As at EVERY track day weekend event, on the second day virtually all riders are riding faster. Bikes are dialed in, mental and physical demons have been exorcised, and lines have been learned. In my case, I had never been riding better or faster..

On Day Two.. all day long I'm smokin.'... passing all.. leaving no prisoners.. kicking sand in the helmeted faces of lessor riders. If there had been crowds I'm sure they'd have been cheering. A few riders get by me but I can late brake and get back by most all of them. I study a few others and notice where they take wide lines and I dive under and take them as well. The Pirelli Super Corsa Pros with 28 rear/32 front instill supreme confidence. If God did track days I'm sure he'd put these on his bike although I'd imagine He'd have an unfair HP advantage.


The Perfect Curve: On the last lap of the last session of the last day I'm at my best.. I am passing almost everyone at virtually any place on the track with gleeful omnipotent abandon. It's late in the day and I'm getting a little tired. I head down the main straight towards the downhill left hander which is turn #1. There are 4 bikes in front of me as we approach breaking marker 4 at the end of the 120mph straight.. I pass the last guy when he brakes too early. I go from the straight into turn #1 carrying more speed than I ever have and close quickly on the 3 unwitting future victims up ahead as they prepare to set up for turn #2. I'm on the ass of the 3rd guy before he goes into his lean. The 2 riders in front of him are close together with only a foot or two between them.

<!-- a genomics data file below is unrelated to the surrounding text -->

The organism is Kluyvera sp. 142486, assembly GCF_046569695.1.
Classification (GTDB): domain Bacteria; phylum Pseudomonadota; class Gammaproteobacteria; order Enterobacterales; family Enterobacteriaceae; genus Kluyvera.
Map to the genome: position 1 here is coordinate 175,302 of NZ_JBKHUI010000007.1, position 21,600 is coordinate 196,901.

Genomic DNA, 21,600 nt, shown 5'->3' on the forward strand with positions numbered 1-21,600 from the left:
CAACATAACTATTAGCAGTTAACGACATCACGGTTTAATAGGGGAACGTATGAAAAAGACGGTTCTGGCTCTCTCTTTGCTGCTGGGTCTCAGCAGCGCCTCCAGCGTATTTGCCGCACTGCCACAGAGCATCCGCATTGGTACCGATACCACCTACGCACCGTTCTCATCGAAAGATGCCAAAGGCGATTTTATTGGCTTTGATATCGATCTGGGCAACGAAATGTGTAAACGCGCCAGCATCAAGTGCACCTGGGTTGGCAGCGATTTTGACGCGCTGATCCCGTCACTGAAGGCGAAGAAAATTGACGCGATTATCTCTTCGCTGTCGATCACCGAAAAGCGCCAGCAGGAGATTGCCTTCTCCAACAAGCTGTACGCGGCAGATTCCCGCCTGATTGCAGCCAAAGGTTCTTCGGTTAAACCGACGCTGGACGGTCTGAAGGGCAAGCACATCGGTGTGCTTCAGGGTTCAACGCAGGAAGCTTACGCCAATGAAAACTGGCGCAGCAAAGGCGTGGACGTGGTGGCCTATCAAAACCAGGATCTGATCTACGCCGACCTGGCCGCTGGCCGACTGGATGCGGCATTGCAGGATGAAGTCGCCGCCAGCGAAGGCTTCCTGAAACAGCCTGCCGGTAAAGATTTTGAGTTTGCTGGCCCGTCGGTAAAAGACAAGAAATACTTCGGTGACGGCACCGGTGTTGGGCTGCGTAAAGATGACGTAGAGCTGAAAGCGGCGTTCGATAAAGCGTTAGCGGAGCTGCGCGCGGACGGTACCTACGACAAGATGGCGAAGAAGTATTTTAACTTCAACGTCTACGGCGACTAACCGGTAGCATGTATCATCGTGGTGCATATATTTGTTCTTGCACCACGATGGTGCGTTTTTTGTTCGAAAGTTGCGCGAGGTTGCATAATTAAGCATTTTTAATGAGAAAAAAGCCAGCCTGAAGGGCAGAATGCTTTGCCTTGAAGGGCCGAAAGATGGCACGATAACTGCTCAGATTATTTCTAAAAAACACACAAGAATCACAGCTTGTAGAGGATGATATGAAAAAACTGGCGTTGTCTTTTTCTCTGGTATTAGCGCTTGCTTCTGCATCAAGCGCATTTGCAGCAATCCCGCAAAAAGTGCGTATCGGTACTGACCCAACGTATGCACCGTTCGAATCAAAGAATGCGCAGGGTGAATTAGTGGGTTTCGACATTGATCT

We all set-up simultaneously for the wide arching right-hand curve that is turn #2 which blends into turn# 3. In a micro-second I decide that I can pass them all on the outside with my superior entry speed so while they are plotting, planning, and executing the same inside line... I choose to go wide. This is when the "perfect curve" happens...

Keith Code teaches that if you look far enough ahead.. waaay ahead of the curve you are in and to the exit point and beyond.. time slows down giving your brain more time to execute the proper micro-moves needed to get into and out of a corner. Remember that scene in the first Spiderman movie where the bully throws a punch at Peter Parker in the school hallway by the lockers and Parker just steps aside and watches the punch go by as if in slow motion? When done properly.. it feels like that. I'd been practicing this "look-ahead" technique over the last few track day weekends and it's finally sunk in.